• Join over 1.2 million students every month
  • Accelerate your learning by 29%
  • Unlimited access from just £6.99 per month

The Mayor of Casterbridge - Henchard Vs Farfrae

Extracts from this document...

Introduction

The Mayor of Casterbridge - English Essay Henchard Vs Farfrae "Farfrae's good fortune is a result of Henchard's ill luck." Consider this view, commenting upon Hardy's use of; * Characterisation * Language * Historical and social background * Craft in the structure of the novel Thomas Hardy wrote the novel 'The Mayor of Casterbridge' in 1886. Two of the main characters, Donald Farfrae and Michael Henchard have a contrast in luck and Hardy uses characterisation, language, historical and social background and a craft in the structure of his novel to help bring across this point. During this essay I am going to comment upon how Hardy does this and further consider the view that, Farfrae's good fortune is a result of Henchard's ill luck. Throughout the novel there are many examples of Farfrae's good fortune resulting in Henchard's ill luck. One of the most important examples in the book is when Henchard and Farfrae both gamble on the weather. Henchard is told that the weather will be awful and the harvest would be ruined so he buys up all the grain early hoping to sell it off for more. ...read more.

Middle

This good fortune for Farfrae is a result of Henchard losing a good general manager which is ill luck. Those are some of the ways that Hardy uses characterisation in shaping and interacting his characters to help us consider that Farfrae's good fortune is a result of Henchard's ill luck. The second technique Hardy uses to help get across that Farfrae's good fortune is a result of Henchard's ill luck is language. This has been achieved because Farfrae (being Scottish) has a different accent and uses different dialect to Henchard which allows him to be softer, nicer and kinder. Henchard's use of language compared to Farfrae's is a lot more harsh, rough and discomforting to other people. How each character appears by their language throughout the whole novel is different to how it was when both men came to the Casterbridge. Henchard was probably made more welcome and taken in by the surroundings better than Farfrae (we do not know this for sure because the novel does not focus on when Henchard first arrived but we can assume as he was made mayor) because he was seen as an insider as he shared the same rustic, colloquial and regional dialect as the rest of the town. ...read more.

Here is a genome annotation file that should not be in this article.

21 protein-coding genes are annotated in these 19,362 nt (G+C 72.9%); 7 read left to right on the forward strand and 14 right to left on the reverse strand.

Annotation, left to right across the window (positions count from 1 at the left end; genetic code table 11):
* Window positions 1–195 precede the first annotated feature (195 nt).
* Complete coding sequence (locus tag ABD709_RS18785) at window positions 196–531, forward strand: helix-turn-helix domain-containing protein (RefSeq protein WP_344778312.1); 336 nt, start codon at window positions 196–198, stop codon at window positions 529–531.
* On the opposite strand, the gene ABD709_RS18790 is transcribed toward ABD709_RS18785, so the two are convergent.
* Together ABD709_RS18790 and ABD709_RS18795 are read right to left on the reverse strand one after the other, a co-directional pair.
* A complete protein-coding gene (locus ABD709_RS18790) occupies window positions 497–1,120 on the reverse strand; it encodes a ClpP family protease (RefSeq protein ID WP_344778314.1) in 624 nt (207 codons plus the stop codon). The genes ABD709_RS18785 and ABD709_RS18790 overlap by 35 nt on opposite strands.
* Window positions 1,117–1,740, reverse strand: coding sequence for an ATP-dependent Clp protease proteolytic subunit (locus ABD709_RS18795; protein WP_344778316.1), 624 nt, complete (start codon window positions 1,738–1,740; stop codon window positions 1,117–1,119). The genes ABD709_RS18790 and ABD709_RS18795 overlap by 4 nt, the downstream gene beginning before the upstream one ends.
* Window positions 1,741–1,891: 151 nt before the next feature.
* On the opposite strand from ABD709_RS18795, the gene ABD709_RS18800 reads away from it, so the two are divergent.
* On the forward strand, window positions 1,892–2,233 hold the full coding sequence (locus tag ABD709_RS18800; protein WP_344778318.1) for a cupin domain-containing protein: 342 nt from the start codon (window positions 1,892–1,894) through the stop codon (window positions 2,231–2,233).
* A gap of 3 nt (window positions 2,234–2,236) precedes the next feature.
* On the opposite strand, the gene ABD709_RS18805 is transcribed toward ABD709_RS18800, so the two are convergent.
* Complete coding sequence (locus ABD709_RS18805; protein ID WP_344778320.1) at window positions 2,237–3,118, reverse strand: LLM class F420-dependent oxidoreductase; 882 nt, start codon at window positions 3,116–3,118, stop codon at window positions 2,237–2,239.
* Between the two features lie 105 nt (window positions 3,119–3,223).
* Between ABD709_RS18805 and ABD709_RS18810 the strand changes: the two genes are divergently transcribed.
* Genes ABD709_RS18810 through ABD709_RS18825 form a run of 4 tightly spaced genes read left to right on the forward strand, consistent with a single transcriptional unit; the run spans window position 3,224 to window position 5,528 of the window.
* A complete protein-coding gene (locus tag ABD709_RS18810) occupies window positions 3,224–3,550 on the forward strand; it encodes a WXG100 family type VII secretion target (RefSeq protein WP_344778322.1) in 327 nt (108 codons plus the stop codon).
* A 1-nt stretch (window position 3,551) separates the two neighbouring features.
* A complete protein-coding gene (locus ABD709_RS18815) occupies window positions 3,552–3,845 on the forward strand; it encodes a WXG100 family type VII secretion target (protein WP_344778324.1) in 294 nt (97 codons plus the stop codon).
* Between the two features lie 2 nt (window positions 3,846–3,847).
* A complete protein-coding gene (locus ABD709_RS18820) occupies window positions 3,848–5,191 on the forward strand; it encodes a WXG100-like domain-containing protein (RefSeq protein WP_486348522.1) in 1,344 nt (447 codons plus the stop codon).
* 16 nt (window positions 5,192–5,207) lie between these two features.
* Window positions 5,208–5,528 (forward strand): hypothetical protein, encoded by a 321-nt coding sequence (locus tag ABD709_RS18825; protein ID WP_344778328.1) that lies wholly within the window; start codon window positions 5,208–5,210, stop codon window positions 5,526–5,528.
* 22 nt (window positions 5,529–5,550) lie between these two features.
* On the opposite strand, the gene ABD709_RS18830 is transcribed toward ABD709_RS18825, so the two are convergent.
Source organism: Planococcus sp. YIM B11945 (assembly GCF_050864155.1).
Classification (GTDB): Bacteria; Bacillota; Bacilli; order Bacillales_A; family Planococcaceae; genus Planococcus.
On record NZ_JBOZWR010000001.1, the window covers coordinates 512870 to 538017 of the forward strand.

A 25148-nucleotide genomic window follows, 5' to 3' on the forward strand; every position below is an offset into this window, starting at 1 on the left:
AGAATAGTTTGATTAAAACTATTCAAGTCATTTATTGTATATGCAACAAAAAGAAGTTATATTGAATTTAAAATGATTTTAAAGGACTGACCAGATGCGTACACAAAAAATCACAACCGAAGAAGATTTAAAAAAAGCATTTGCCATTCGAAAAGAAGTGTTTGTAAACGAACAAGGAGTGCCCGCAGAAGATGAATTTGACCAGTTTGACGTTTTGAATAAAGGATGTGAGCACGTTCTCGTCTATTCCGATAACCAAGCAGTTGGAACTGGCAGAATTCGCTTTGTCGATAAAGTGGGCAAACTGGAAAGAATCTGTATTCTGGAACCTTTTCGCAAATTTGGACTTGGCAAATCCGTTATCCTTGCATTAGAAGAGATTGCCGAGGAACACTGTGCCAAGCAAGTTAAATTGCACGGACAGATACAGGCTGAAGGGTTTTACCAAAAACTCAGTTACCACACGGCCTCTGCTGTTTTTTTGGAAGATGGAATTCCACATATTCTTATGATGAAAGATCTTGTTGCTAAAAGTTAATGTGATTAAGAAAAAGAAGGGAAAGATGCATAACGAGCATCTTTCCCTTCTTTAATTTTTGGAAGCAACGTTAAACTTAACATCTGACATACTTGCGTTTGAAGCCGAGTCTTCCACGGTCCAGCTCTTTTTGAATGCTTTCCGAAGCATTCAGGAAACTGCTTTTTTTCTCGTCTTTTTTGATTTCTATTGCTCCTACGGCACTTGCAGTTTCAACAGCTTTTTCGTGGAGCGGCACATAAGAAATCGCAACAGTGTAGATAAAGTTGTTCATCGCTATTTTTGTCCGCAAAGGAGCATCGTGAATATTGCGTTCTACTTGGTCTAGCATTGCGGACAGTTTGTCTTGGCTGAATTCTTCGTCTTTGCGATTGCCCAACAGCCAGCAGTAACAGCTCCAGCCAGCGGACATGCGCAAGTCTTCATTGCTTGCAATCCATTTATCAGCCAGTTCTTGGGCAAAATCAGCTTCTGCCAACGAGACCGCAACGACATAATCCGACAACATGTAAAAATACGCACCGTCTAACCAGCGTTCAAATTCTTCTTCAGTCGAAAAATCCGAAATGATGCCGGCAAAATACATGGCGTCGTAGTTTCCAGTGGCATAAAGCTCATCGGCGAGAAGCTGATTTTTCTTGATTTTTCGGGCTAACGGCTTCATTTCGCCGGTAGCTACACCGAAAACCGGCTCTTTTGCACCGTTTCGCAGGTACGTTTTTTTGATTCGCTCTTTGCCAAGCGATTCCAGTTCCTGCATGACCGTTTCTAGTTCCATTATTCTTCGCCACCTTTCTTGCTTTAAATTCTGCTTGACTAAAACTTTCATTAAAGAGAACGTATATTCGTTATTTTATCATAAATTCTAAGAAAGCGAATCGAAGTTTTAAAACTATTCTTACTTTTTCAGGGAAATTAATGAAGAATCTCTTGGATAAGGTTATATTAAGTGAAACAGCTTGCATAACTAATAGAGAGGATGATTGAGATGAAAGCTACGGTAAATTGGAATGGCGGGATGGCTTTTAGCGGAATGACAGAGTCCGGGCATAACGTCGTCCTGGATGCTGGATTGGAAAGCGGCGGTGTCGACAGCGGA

Conclusion

After losing his wife Henchard travelled to Casterbridge and became mayor. This shows a very highpoint in Henchard's life. He has, wealth, status and nothing to loose as he has gained it all from nothing. When Farfrae arrives in Casterbridge he has nothing at all. He doesn't have a job or a place to live but this does not worry him as he did not plan to stay. From that time onwards Henchard's life went down hill at the same rate Farfrae's got better. In the end Henchard was back where he started (after he sold Susan and before he went to Casterbridge) with absolutely nothing. Farfrae though had everything, - a business, plenty of money, a home, a wife and the status of Mayor in Casterbridge. These two nearly exact mirrored lines show that Farfrae's good fortune must be the result of Henchard's ill luck because as Henchard lost something at the same time Farfrae gained something e.g. Lucetta. After considering the view "Farfrae's good fortune is a result of Henchard's ill luck," in detail and commenting upon how Hardy used characterisation, language, social and historical background and his craft in the structure of the novel to show this, I know that it is correct. 1 ...read more.

The above preview is unformatted text

This student written piece of work is one of many that can be found in our AS and A Level Thomas Hardy section.

Found what you're looking for?

  • Start learning 29% faster today